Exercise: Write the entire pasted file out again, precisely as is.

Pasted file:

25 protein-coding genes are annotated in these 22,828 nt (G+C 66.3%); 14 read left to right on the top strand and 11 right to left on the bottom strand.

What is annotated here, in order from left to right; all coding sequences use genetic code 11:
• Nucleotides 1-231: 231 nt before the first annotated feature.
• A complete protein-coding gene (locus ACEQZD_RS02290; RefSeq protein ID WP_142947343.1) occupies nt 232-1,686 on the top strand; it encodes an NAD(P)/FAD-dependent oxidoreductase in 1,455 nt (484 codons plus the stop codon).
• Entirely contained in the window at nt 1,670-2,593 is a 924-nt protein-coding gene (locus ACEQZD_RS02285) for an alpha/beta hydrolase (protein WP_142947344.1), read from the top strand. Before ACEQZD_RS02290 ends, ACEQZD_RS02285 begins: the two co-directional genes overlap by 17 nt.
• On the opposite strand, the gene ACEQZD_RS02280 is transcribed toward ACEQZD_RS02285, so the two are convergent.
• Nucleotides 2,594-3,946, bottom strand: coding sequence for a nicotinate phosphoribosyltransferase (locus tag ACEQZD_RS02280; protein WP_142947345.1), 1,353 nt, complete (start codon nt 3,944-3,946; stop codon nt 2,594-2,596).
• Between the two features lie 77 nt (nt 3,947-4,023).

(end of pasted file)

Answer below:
25 protein-coding genes are annotated in these 22,828 nt (G+C 66.3%); 14 read left to right on the top strand and 11 right to left on the bottom strand.

What is annotated here, in order from left to right; all coding sequences use genetic code 11:
• Nucleotides 1-231: 231 nt before the first annotated feature.
• A complete protein-coding gene (locus ACEQZD_RS02290; RefSeq protein ID WP_142947343.1) occupies nt 232-1,686 on the top strand; it encodes an NAD(P)/FAD-dependent oxidoreductase in 1,455 nt (484 codons plus the stop codon).
• Entirely contained in the window at nt 1,670-2,593 is a 924-nt protein-coding gene (locus ACEQZD_RS02285) for an alpha/beta hydrolase (protein WP_142947344.1), read from the top strand. Before ACEQZD_RS02290 ends, ACEQZD_RS02285 begins: the two co-directional genes overlap by 17 nt.
• On the opposite strand, the gene ACEQZD_RS02280 is transcribed toward ACEQZD_RS02285, so the two are convergent.
• Nucleotides 2,594-3,946, bottom strand: coding sequence for a nicotinate phosphoribosyltransferase (locus tag ACEQZD_RS02280; protein WP_142947345.1), 1,353 nt, complete (start codon nt 3,944-3,946; stop codon nt 2,594-2,596).
• Between the two features lie 77 nt (nt 3,947-4,023).